A 90-year-old former city councillor is calling for a rates revolt over the Government’s sacking of Environment Canterbury (ECan) councillors.
“Why should I pay my rates when I don’t have a say?” Ruby Fowler said.
“I’d love everyone in Christchurch to do the same.”
Environment Minister Nick Smith and Local Government Minister Rodney Hide announced last month that ECan councillors would be replaced with up to seven commissioners, including chairwoman-designate Dame Margaret Bazley.
Smith last week described the threat of withholding rates as a “knee-jerk reaction”.
Fowler, a former teacher, said she never paid for anything that did not benefit her.
The council could only penalise late payers 10 per cent, she said.
That was less than $10 in her case.
“If enough people do it, they wouldn’t be able to continue,” Fowler said.
“I don’t know who’s going to pay Mrs Bazley’s salary – I guess [Prime Minister] John Key will pay.”
Fowler was proud of the city’s drinking water.
However, she said she was worried about what would happen to the water after the commissioners took over.
“I think it’s terrible. I pay my rates and I’ve always voted, and it took a lot to get our votes, women,” she said.
Fowler was a Labour city councillor in the late 1980s.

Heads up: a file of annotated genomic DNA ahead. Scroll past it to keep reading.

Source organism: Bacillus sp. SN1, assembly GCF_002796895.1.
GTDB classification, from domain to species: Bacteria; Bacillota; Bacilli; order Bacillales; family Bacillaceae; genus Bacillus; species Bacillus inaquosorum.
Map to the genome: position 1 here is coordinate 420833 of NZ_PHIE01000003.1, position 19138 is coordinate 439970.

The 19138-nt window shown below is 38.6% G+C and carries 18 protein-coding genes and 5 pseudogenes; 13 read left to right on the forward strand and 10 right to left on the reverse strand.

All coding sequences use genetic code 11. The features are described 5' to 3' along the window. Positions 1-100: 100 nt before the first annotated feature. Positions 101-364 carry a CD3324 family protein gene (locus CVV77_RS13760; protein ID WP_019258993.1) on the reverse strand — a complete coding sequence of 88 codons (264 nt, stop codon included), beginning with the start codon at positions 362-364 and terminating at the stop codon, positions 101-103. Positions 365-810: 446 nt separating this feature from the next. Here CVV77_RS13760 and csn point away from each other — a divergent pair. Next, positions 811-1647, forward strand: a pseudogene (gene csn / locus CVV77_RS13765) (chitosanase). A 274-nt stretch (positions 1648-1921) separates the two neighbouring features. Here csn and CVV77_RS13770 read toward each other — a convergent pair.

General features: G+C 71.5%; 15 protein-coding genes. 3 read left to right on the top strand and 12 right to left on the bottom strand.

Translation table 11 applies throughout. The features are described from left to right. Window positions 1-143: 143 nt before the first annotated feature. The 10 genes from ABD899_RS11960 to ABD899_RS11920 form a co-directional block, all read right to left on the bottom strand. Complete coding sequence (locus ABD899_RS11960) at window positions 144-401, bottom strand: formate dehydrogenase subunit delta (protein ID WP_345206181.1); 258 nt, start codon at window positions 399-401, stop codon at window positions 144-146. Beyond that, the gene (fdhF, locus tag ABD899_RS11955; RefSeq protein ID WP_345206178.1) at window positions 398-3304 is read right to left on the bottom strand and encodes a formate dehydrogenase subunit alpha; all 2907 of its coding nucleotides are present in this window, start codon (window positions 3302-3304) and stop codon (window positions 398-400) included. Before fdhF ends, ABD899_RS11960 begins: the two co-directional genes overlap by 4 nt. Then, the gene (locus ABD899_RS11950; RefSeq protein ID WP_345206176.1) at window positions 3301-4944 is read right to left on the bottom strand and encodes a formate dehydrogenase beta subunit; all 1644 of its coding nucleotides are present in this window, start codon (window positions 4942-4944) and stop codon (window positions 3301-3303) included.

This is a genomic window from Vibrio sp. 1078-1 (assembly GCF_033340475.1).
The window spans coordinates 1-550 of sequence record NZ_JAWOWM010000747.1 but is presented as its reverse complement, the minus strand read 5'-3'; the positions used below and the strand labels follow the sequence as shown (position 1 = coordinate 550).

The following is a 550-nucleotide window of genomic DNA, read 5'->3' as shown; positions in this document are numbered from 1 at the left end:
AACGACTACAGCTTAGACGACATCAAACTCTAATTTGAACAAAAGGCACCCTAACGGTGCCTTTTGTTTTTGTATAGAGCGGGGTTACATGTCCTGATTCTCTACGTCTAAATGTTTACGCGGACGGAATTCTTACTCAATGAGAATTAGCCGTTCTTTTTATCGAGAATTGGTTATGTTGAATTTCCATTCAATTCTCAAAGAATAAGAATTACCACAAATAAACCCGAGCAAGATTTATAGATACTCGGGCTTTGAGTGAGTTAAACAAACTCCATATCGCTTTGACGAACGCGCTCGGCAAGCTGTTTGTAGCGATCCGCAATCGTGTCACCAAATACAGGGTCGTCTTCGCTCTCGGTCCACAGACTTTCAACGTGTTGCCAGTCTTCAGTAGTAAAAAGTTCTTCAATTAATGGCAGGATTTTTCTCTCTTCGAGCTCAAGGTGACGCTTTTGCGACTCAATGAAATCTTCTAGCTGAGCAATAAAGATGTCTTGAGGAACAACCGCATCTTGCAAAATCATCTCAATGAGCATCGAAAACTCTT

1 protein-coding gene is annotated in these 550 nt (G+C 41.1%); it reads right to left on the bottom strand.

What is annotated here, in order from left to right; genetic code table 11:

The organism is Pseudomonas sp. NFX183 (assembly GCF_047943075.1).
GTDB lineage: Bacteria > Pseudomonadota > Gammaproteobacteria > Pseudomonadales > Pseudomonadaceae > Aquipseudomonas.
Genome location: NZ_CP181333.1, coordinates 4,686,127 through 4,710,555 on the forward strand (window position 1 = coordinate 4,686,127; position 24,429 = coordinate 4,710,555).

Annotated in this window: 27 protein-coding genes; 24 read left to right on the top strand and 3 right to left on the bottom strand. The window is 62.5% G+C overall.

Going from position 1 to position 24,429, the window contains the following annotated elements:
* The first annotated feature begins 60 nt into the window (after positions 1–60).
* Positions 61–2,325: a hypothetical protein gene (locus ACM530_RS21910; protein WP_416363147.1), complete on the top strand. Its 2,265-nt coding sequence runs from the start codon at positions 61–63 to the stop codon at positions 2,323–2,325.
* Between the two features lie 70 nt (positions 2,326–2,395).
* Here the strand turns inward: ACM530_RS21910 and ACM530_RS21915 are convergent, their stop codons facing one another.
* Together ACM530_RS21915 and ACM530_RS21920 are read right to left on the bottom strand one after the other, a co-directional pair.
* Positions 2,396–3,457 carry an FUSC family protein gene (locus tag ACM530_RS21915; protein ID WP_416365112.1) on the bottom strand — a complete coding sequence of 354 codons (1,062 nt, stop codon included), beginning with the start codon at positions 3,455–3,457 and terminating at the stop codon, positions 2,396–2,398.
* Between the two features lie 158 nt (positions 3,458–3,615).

Former ECan chairman Sir Kerry Burke, who knew Fowler, said he was not sure if a rates revolt had gathered momentum.
“I think we have to respect the law … [but] I would not be surprised if significant numbers of people in our community would want some way to protest and the detachment of the regional rate would be, I’m sure, one of those avenues that would be taken,” he said.
Fonterra buys as government axes conservation orders says Chris Hutching NBR
Photo Hurunui River
Fonterra is positioning itself to take advantage of government plans to overturn the conservation order affecting Lake Coleridge and the Rakaia River.
Last week the milk giant announced it had aquired land for its new multi-million dollar milk plant in Canterbury at Darfield.
Governmentment-appointed functionaries will now consider the submissions and make their recommendations
to the minister who makes the final decision.
The preamble to the new act states that this is intended to fast-track proposed irrigation dams on the pristine Hurunui River and the conservation issues involving the Rakaia.
“Such a move, along with the dismissal of the ECan council, would be justifiably perceived by many as too big a hit to local democracy and would lead us straight into civil disorder. Yet that is what the government’s new water management act may well do…